Two Lovers Point Park is an observation platform located high up a cliff. Visitors will be treated to stunning vistas of the sea and the waves crashing along the rocks below. Legend has it that that two star crossed lovers jumped from the cliff and to their deaths on this very spot.

Getting around
Guam is considered to be a relatively small island. Most of the hotels and shopping areas are concentrated in the Tumon district. That area is very small and everything is within walking distance. However, many historical and cultural landmarks are located in remote areas around the island, making land travel necessary to reach them.

The Guam Mass Transit Authority has a public bus service that would connect to the different villages around this island. However these are mainly for the locals and operate on a limited frequency. A better alternative is to book a bus tour ticket with the many private companies on the island. Most of these are shopping tours that pass by most of the malls. However, one or two companies also provide a tour of the entire island. Single ride tickets can be bought but the single day unlimited ride ticket has the best value.

There are taxi services around Guam but they are generally the most expensive option. They are good for making a single trip, such as from the hotel to the cruise port, but are not recommended for touring around the island.

Driving around the island is the best and most convenient way to get around. Guam has the same driving system as the United States. Many American rental car agencies have office in Hagatna or in Tumon and it can be fairly easy to rent a vehicle. Beware though, that not all of the roads in Guam are in good condition, so exercise caution when driving.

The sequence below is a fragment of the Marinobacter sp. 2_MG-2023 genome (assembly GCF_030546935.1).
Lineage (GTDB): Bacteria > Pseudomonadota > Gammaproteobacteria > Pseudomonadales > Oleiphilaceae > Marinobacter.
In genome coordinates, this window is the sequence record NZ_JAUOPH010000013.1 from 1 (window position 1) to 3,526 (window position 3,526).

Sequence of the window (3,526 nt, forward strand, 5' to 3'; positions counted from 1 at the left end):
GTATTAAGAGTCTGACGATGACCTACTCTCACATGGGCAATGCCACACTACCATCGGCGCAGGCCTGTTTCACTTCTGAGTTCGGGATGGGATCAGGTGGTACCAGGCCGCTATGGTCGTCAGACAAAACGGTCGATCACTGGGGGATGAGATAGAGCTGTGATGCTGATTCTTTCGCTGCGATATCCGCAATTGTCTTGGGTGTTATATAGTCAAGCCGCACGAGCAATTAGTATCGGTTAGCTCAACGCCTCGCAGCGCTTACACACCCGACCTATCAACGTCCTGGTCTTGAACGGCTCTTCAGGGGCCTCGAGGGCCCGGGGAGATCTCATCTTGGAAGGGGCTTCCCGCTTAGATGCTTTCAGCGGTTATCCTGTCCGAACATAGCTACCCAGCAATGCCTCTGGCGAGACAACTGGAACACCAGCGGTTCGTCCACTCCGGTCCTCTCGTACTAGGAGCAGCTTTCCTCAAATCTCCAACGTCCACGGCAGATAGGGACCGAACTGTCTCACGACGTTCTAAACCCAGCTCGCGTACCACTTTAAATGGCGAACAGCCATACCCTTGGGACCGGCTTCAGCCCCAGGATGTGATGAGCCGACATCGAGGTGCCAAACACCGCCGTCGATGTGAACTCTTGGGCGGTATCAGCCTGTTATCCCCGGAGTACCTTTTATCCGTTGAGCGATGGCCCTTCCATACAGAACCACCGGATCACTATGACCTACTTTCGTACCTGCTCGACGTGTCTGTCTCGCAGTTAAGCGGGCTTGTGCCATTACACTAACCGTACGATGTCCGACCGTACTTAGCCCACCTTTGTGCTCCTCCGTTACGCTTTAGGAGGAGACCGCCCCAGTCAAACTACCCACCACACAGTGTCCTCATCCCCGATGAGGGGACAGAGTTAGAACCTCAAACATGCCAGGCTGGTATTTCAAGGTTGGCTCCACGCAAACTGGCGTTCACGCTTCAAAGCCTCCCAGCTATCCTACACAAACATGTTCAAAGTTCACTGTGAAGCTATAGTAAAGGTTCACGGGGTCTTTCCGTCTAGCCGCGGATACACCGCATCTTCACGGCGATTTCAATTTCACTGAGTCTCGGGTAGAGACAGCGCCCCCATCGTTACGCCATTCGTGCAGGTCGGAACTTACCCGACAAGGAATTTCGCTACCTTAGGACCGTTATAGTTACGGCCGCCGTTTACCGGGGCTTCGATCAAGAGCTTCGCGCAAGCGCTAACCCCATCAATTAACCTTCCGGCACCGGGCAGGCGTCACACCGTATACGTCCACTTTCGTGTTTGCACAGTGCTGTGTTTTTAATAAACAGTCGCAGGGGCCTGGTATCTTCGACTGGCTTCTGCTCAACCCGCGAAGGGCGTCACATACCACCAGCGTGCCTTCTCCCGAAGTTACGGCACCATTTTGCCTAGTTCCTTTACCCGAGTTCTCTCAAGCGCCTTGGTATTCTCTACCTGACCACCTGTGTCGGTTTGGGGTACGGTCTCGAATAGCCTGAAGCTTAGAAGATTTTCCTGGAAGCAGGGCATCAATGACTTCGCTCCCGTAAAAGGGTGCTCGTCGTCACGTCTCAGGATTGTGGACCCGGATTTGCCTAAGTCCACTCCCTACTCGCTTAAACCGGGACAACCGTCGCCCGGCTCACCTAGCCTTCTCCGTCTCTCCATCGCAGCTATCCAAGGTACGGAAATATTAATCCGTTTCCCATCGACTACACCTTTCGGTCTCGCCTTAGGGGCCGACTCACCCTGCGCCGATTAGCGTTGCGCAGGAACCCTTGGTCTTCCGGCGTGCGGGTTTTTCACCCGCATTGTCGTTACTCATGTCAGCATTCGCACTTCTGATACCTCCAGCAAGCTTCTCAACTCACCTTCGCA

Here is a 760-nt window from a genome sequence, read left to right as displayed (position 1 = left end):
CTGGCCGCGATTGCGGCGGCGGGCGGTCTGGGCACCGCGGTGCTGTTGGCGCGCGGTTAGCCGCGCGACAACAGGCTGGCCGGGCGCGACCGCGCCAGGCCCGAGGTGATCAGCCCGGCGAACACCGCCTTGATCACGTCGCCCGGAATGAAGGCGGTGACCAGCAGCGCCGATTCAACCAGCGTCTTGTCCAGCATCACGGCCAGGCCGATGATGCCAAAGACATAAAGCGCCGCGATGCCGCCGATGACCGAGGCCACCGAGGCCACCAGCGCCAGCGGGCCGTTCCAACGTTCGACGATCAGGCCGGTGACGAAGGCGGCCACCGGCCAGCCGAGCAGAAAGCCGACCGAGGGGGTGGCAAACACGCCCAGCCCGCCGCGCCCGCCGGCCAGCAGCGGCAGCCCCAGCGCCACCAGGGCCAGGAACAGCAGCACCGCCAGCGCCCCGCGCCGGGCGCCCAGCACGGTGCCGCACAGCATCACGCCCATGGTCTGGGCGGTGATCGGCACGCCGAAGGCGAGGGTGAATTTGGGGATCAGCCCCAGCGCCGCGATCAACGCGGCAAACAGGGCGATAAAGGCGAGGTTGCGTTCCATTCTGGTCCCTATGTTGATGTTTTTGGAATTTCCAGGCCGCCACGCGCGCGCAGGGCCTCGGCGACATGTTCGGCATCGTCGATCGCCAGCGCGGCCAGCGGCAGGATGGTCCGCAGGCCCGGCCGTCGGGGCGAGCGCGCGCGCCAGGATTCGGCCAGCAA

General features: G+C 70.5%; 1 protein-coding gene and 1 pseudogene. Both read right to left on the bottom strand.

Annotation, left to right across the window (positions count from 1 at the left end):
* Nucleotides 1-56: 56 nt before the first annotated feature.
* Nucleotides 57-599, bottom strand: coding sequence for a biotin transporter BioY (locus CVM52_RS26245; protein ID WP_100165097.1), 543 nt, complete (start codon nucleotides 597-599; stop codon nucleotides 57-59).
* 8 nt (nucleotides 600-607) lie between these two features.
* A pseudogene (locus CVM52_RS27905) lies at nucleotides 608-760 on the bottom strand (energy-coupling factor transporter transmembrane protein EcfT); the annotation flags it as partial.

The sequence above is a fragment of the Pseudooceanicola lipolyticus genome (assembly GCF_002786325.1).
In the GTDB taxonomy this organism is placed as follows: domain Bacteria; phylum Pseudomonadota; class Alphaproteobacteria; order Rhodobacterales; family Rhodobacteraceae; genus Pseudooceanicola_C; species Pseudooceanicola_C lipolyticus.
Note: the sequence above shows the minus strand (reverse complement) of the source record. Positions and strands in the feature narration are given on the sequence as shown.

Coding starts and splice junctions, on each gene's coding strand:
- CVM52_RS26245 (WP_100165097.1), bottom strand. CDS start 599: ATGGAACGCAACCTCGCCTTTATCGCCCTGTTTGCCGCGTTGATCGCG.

Beyond Guam
Guam is a small island that can be toured easily. Those wanting to get out of Guam will either have to fly to sail to the nearest harbour. Majority of the other nearby destinations are also island themselves.

Guam is part of a cluster of islands known as the Mariana Group of Islands. The Northern Marianas is a commonwealth made up of the Northern Islands, Rota, Tinian and Saipan. The area is popular as a scuba diving destination.

Guam is also the most direct gateway to the Federated States of Micronesia, which is composed of four major island groups. These islands are fairly remote and offer the some of the best natural habitats on earth. Palau is the most popular destination.

With its strategic location, Guam connects the east with the west. There are many flights to Hawaii as well as the major Asian cities such as Manila, Hong Kong, and Tokyo.

Local activities
Shop until you drop!
Guam is a mecca for those who love to shop. Many tour companies offer shopping tours that would take visitors around some of the most popular stores in the island. The island holds a duty free status, which means that most high-end brands are cheaper here than in the United States or other Asian countries.

Guam has many large outlet stores. Some of them include the Micronesia Mall, Agana Shopping Centre and Guam Premier Outlet Stores. There is also a very large K-Mart that is very popular. Those who want to find some local handicrafts and island inspired clothing should head out to the specialty shops along Pale San Vitores Road.